The Redones or Rhedones (Greek: Ῥήδονες, Ῥηΐδονες) are an ancient tribe of Gaul, in the Celtogalatia Lugdunensis of Ptolemy (ii. 8. § 12), placed by him west of the Senones and along the Liger (modern Loire River). Their capital was Condate (modern Rennes). But other authors contend that the Redones were not on the Loire. Pliny (iv. 18) enumerates the Redones among the peoples of Gallia Lugdunensis: Diablindi, Rhedones, Turones. After the bloody fight on the Sambre (57 BCE) Julius Caesar sent Publius Licinius Crassus with a single legion into the country of the Veneti, Redones, and other Celtic tribes between the Seine River and the Loire, all of whom submitted. (B. G. ii. 34.) Caesar here enumerates the Redones among the maritime states whose territory extends to the Atlantic Ocean. In 52 BCE the Redones with their neighbors sent a contingent to attack Caesar during the siege of Alesia. In this passage also (B. G. vii. 75), the Redones are enumerated among the states bordering on the ocean, which in the Celtic language were called the Armoric States. D'Anville supposes that their territory extended beyond the limits of the diocese of Rennes into the dioceses of St. Malo and Dol-de-Bretagne. Their chief town, Rennes, is the capital of the départment of Ille-et-Vilaine.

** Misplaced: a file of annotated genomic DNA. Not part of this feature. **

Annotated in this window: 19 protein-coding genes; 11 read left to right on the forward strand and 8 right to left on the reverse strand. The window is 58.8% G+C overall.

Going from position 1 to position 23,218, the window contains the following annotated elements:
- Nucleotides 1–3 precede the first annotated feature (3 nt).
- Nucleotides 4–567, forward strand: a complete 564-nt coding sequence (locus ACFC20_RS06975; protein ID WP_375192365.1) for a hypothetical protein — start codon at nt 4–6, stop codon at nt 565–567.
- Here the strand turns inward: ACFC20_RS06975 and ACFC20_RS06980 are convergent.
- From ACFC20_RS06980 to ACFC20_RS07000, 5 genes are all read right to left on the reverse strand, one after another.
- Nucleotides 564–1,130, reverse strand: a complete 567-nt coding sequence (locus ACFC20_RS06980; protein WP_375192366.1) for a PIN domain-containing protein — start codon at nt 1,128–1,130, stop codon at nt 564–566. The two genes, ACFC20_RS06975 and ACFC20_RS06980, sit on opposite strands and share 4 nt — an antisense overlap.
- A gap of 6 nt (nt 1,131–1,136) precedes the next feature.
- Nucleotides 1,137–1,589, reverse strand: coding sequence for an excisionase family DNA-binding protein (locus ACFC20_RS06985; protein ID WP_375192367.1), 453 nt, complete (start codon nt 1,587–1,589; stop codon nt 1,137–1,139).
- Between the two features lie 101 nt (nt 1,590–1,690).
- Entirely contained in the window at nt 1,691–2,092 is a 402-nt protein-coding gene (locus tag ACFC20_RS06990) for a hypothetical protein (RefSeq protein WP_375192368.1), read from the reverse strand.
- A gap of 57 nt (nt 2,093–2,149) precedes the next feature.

- This article incorporates text from a publication now in the public domain: Smith, William, ed. (1854–1857). "article name needed". Dictionary of Greek and Roman Geography. London: John Murray.